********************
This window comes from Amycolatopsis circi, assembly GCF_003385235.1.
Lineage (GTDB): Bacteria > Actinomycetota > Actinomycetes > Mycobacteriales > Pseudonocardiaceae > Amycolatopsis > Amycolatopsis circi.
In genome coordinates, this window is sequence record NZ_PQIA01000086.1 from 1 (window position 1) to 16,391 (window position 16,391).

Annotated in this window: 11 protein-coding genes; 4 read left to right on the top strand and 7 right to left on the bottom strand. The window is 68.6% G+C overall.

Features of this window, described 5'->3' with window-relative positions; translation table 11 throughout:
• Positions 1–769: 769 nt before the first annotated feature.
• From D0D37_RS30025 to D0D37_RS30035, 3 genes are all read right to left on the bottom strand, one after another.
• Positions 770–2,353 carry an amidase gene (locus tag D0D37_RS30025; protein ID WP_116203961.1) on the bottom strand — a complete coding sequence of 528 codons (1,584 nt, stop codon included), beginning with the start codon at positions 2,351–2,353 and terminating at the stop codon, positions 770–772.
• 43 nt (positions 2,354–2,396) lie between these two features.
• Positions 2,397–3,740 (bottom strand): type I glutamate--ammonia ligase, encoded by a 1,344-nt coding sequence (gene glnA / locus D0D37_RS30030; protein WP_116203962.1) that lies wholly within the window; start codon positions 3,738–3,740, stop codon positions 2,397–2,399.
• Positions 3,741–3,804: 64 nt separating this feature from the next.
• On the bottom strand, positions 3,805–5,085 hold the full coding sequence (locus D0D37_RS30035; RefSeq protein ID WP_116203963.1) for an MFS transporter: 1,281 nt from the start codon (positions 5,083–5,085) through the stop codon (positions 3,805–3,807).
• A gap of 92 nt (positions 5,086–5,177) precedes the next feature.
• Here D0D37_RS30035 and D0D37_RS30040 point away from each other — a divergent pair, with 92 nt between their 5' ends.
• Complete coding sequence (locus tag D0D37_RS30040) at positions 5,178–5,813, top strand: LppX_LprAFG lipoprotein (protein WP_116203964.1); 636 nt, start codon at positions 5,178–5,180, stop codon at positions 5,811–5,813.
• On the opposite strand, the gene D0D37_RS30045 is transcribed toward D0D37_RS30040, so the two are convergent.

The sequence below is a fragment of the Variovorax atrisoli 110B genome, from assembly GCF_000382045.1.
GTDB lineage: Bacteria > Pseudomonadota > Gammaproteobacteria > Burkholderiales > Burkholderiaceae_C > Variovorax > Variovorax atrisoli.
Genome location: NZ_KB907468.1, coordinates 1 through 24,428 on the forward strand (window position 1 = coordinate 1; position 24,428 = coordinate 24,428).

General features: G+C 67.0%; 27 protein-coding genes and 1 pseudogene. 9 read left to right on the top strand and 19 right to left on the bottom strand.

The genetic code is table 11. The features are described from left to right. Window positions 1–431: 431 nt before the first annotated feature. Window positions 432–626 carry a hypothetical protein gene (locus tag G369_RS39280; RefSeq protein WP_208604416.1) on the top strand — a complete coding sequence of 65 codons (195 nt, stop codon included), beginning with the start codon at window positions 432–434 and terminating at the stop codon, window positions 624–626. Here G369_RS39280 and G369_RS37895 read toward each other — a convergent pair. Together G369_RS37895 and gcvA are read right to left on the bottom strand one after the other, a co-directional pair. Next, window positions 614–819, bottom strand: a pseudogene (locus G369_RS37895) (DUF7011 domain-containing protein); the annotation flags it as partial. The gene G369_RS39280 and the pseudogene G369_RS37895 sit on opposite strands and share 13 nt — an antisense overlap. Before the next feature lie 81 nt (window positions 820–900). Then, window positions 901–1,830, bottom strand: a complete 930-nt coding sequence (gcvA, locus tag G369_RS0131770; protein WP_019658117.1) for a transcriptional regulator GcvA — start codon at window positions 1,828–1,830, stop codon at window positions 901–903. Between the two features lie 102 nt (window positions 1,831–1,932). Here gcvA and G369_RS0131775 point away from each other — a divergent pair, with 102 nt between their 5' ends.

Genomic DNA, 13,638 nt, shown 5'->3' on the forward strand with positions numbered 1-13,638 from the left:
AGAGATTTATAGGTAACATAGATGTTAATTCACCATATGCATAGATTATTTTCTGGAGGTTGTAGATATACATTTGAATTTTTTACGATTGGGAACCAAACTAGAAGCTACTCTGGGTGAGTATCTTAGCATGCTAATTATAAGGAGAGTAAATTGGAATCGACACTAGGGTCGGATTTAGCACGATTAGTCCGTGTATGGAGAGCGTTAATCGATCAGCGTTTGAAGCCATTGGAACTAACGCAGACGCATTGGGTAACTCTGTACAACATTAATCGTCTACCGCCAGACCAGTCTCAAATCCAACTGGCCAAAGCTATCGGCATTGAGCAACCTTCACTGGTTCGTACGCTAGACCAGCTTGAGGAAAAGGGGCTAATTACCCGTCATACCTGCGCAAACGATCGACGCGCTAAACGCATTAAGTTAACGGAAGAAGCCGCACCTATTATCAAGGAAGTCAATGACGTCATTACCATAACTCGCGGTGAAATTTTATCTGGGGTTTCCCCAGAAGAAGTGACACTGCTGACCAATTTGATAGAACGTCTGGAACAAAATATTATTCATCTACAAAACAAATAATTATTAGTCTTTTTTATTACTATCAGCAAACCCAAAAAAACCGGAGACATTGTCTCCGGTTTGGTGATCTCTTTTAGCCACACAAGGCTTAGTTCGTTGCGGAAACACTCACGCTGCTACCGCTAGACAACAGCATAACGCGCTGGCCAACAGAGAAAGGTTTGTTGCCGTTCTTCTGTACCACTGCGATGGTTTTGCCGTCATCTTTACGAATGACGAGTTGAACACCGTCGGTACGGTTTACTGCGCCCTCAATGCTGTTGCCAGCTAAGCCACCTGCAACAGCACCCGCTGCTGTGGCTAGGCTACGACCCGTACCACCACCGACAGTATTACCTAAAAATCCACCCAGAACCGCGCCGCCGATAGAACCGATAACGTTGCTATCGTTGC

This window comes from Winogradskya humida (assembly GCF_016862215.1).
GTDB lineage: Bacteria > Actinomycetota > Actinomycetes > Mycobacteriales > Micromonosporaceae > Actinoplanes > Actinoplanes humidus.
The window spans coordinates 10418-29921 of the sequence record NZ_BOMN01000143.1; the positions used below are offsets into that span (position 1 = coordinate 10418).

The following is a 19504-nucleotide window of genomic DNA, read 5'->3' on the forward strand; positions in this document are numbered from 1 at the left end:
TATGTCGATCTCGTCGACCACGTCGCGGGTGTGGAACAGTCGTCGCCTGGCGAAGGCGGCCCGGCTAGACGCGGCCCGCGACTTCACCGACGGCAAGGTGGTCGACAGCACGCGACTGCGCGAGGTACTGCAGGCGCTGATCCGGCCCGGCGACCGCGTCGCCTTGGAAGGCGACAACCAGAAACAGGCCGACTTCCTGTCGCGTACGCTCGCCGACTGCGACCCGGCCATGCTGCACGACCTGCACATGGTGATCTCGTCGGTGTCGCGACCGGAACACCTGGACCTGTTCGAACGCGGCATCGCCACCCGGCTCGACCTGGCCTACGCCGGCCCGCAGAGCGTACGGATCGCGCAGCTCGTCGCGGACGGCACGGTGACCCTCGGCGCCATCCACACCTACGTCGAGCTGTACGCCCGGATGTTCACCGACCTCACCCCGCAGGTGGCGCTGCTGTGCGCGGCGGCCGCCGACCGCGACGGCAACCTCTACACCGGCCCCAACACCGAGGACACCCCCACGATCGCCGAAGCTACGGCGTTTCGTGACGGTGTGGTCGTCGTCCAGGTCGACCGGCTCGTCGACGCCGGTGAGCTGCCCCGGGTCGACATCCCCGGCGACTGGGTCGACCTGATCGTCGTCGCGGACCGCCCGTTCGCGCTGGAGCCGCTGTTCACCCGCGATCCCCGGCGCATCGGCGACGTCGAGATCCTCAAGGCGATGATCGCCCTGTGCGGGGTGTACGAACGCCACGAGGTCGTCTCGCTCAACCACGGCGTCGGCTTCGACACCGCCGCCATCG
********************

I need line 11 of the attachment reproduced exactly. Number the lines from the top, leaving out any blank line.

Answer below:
• Positions 3,741–3,804: 64 nt separating this feature from the next.